The words “Mehr Juden ins Kino” (“More Jews to the movies”) are plastered all over Berlin. With its yellow lettering and graffiti-like script, the resemblance to Nazi-era posters is intentional. This is the striking (and somewhat confusing) logo for this year’s Jewish Film Festival Berlin and Potsdam, running from June 4 to 17.
The Hamburg-based artist artist (and son of Israeli parents) Daniel Josefsohn, who designed the poster, intends the text as a way of turning a Nazi ban on Jews going to the movies on its head. Well, the poster definitely is an attention-grabber for one of Europe’s most established Jewish film festivals.
The 18th installment of the festival opened this week with a gala screening of “Max Raabe in Jerusalem,” by Brigitte Bertele, Julia Willmann, Sabine Scharnagl and Bettina Hausler.
The documentary, seen here in its world premiere, chronicles the German cabaret singer Max Raabe and his band, the Palast Orchester, on tour in Israel with their “Tonight or Never” show. Part concert film, part travelogue of Israel, the documentary is most notable for its interviews with Berlin-born Israelis now in their 80s and 90s, who recall the Weimar-era songs that Raabe performs from their youth. Interestingly, many still see themselves as Berliners.
Raabe’s shtick is an impeccably calibrated nostalgia trip to Berlin of the 1920s and early ‘30s. He croons song made famous by Marlene Dietrich, the Comedian Harmonists, the Andrew Sisters and Irving Berlin with pizazz and precision, providing wry commentary in between numbers.
Early on, Raabe says that an Israeli tour feels especially meaningful given that many of the songs he sings were penned by Jewish composers and lyricists.
“These Jewish composers guarantee our success. We keep these names alive,” Raabe explains at one point in the film. Despite the band’s misgivings about how a bunch of German musicians with a tall, blonde singer, will be received in the Jewish State, the tour is a success.
Raabe, who has performed all over the world, says that the only audience who matched the Israelis’ enthusiasm for clapping and cheering was the Italian one. After the screening, Raabe and the Palast Orchester came onstage (without their instruments, alas) to sing “Gib mir den letzten Abschiedskuss.”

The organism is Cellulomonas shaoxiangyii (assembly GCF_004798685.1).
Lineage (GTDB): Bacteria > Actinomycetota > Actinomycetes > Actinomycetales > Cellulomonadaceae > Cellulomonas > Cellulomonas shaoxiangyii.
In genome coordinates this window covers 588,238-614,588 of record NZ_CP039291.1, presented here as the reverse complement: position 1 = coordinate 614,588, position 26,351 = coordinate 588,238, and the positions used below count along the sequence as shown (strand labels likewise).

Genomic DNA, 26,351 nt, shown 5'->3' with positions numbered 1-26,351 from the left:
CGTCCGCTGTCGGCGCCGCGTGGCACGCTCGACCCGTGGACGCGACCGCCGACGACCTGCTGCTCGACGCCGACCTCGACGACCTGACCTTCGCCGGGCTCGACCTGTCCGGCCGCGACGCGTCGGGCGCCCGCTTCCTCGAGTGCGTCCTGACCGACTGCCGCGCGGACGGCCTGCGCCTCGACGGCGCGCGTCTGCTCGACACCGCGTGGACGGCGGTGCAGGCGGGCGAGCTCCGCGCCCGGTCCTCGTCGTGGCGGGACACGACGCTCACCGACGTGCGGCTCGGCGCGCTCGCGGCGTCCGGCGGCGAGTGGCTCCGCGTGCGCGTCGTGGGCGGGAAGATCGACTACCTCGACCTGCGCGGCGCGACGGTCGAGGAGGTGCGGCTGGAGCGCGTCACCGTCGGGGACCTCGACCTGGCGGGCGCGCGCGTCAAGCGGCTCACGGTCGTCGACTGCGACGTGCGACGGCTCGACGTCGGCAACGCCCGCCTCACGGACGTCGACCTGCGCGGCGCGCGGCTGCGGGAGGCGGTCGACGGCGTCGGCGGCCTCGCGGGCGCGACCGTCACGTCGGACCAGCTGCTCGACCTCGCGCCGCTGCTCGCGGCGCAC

The gala was held at the strikingly modern Hans-Otto-Theater in Potsdam. They played to a packed house. Politicians and artists were among the guest of honor. Yakov Hadas-Handelsman, the recently-appointed Israeli ambassador to Germany, speaking before the screening, commended the festival for including so many Israeli films in this year’s program.
Friend of the festival actress-singer Meret Becker queried in her opening remarks: “What is a Jewish film? Are we talking about Jewish themes? Directors? Actors? My God! All films are Jewish! This is never a question for gay film.” That got a laugh.
“Well, maybe it has to do with the content. But what is Jewish content? Every Jew will have a different answer.” Another laugh.
To settle the issue, Becker quoted the famous Supreme Court ruling on the definition of pornography: “You know it when you see it.”
All joking aside, though, the actress commended the festival for showing that, “Jewish culture is not foreign. It’s an important part of this country and other countries as well.”
The festival unspools at select independent cinemas across Berlin and Potsdam. The nearly 30 short and feature films offered hail from Israel, Germany, America, France and the U.K. Highlights include the Berlin premiere of Joseph Cedar’s Oscar-nominated “Footnote,” and the European premiere of Joel Fendelman’s “David,” about the son of an imam in Brooklyn who is mistaken for a Jewish boy.
The line-up also includes French comic-book writer and director Jonathan Sfar’s “The Rabbi’s Cat,” an animated fable about a cat who, after swallowing a parrot, gains the power of speech and decides to convert to Judaism.
In the documentary category, films of special note include “Jascha Heifetz: God’s Fiddler,” Peter Rosen’s film biography of the 20th Century’s most famous violinist, and Duki Dror’s “Mendelsohn’s Incessant Visions,” a portrait of the revolutionary architect Erich Mendelsohn, which will be screened three times during the festival.
“We’ve come of age,” said festival founder Nicola Galliner before the curtain rose at the festival opening, referring both to the age of majority in Germany and the numerical value of “Chai.”
Berlin Jewish Film Festival Turns 18